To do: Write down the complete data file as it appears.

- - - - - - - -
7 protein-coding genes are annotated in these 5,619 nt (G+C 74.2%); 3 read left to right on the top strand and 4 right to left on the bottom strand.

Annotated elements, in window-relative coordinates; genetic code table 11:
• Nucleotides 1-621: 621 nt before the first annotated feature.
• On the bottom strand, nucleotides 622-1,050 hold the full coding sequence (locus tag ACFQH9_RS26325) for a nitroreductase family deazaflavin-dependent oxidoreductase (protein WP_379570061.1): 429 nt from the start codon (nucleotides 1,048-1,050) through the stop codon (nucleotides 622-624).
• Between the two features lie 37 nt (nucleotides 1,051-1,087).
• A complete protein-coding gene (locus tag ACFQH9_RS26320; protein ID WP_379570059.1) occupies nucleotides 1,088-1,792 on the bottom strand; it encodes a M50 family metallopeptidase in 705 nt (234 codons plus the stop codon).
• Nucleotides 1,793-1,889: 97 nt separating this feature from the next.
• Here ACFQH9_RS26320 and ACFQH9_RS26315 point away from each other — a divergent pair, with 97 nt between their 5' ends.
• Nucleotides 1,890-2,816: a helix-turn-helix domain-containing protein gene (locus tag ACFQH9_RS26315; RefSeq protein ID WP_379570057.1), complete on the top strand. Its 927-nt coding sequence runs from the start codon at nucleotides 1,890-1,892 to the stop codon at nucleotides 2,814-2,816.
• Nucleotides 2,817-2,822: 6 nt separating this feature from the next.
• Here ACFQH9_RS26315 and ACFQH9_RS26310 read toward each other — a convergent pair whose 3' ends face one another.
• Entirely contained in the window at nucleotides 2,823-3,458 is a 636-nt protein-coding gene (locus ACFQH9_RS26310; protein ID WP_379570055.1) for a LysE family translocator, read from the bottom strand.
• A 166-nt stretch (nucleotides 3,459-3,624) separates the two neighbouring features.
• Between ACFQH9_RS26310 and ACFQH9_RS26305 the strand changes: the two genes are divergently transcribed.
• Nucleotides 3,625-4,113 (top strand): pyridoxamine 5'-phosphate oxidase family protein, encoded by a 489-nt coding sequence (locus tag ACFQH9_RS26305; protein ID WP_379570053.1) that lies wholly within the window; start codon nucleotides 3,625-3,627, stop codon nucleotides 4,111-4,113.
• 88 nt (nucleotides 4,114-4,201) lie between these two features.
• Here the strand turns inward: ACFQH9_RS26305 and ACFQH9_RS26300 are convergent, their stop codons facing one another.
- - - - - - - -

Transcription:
7 protein-coding genes are annotated in these 5,619 nt (G+C 74.2%); 3 read left to right on the top strand and 4 right to left on the bottom strand.

Annotated elements, in window-relative coordinates; genetic code table 11:
• Nucleotides 1-621: 621 nt before the first annotated feature.
• On the bottom strand, nucleotides 622-1,050 hold the full coding sequence (locus tag ACFQH9_RS26325) for a nitroreductase family deazaflavin-dependent oxidoreductase (protein WP_379570061.1): 429 nt from the start codon (nucleotides 1,048-1,050) through the stop codon (nucleotides 622-624).
• Between the two features lie 37 nt (nucleotides 1,051-1,087).
• A complete protein-coding gene (locus tag ACFQH9_RS26320; protein ID WP_379570059.1) occupies nucleotides 1,088-1,792 on the bottom strand; it encodes a M50 family metallopeptidase in 705 nt (234 codons plus the stop codon).
• Nucleotides 1,793-1,889: 97 nt separating this feature from the next.
• Here ACFQH9_RS26320 and ACFQH9_RS26315 point away from each other — a divergent pair, with 97 nt between their 5' ends.
• Nucleotides 1,890-2,816: a helix-turn-helix domain-containing protein gene (locus tag ACFQH9_RS26315; RefSeq protein ID WP_379570057.1), complete on the top strand. Its 927-nt coding sequence runs from the start codon at nucleotides 1,890-1,892 to the stop codon at nucleotides 2,814-2,816.
• Nucleotides 2,817-2,822: 6 nt separating this feature from the next.
• Here ACFQH9_RS26315 and ACFQH9_RS26310 read toward each other — a convergent pair whose 3' ends face one another.
• Entirely contained in the window at nucleotides 2,823-3,458 is a 636-nt protein-coding gene (locus ACFQH9_RS26310; protein ID WP_379570055.1) for a LysE family translocator, read from the bottom strand.
• A 166-nt stretch (nucleotides 3,459-3,624) separates the two neighbouring features.
• Between ACFQH9_RS26310 and ACFQH9_RS26305 the strand changes: the two genes are divergently transcribed.
• Nucleotides 3,625-4,113 (top strand): pyridoxamine 5'-phosphate oxidase family protein, encoded by a 489-nt coding sequence (locus tag ACFQH9_RS26305; protein ID WP_379570053.1) that lies wholly within the window; start codon nucleotides 3,625-3,627, stop codon nucleotides 4,111-4,113.
• 88 nt (nucleotides 4,114-4,201) lie between these two features.
• Here the strand turns inward: ACFQH9_RS26305 and ACFQH9_RS26300 are convergent, their stop codons facing one another.